When I was eleven, I stumbled on the family secret: my father was from a Jewish background. I finally understood why he would not go to church with us. As a consequence, I thought I had to choose between God and my father. I chose my father and never set a foot in church again.

My father was a lovely man. Highly talented and artistic, a pianist and prodigy, he grew up in Vienna and he was still a child, when his parents, literally in the last moment, decided to escape the Nazis. I know only very little of that time, for he never spoke of it. Most of my father’s family survived and for many, many years I heard the story of “them being lucky”, for they were spared the camps.

My father was a young man, when they returned and tried to forget what had happened to them. Nevertheless, the war had forever destroyed his career, his health and his spirit. When he and my mother married, I believe they just wanted to put everything behind them and live a normal life.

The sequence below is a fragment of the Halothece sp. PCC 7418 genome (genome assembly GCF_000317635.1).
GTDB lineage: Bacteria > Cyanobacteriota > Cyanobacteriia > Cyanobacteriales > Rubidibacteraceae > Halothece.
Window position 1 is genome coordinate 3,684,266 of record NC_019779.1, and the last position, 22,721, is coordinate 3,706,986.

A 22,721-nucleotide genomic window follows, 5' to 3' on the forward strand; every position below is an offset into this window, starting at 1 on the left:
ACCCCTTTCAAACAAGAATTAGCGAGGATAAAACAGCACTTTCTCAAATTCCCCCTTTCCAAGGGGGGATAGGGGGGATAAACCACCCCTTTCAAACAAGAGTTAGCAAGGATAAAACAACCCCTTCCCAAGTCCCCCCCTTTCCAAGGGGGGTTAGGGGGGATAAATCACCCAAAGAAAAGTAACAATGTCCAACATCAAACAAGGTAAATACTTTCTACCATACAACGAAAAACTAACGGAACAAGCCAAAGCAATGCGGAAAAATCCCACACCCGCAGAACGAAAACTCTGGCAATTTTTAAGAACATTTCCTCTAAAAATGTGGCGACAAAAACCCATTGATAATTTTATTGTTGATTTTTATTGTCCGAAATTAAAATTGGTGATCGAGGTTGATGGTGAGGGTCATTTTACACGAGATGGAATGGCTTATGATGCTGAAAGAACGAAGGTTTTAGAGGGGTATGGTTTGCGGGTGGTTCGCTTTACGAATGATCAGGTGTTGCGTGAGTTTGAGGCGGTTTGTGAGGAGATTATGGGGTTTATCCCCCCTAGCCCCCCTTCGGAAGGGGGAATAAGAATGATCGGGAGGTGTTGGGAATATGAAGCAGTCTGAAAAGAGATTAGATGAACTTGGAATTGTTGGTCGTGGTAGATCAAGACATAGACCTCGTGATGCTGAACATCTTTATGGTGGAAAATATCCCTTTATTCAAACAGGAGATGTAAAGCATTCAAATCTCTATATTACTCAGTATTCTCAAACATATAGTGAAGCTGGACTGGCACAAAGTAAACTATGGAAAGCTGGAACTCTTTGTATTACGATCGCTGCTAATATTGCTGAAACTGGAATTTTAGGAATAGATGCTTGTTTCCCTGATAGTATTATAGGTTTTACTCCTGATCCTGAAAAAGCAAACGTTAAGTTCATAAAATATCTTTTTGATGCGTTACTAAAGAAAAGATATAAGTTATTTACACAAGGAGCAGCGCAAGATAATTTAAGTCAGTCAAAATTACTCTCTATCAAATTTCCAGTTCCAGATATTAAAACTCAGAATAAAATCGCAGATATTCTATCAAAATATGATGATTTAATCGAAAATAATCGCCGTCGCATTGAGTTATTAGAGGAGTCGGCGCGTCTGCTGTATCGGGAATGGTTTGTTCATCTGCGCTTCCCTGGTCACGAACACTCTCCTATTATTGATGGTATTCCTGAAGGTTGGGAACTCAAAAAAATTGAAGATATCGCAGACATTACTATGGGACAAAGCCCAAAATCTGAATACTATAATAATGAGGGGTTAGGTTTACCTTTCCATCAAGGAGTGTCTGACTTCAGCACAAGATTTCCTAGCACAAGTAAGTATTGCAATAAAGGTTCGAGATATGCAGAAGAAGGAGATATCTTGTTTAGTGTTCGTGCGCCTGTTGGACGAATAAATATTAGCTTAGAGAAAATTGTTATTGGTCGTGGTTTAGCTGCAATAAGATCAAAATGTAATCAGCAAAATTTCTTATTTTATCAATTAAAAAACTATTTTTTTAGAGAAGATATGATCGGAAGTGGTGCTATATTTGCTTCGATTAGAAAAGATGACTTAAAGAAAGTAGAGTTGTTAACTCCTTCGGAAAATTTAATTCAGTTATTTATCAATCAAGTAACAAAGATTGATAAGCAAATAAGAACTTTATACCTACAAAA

Growing up in the sixties and early seventies, I never understood the air of secrecy, heaviness, anxiety and depression underlying my happy childhood home. It was only much, much later, I realised that we all lived with the ghosts of the past. My mother, my father, my grandparents, relatives, friends and strangers – they all were severely traumatized and damaged. The war, bombs, atrocities, death, the holocaust, displacement, the occupation, the rapes, the fear and loss, nobody ever spoke about it. It was this big huge secret that defined the coming of age of my own generation.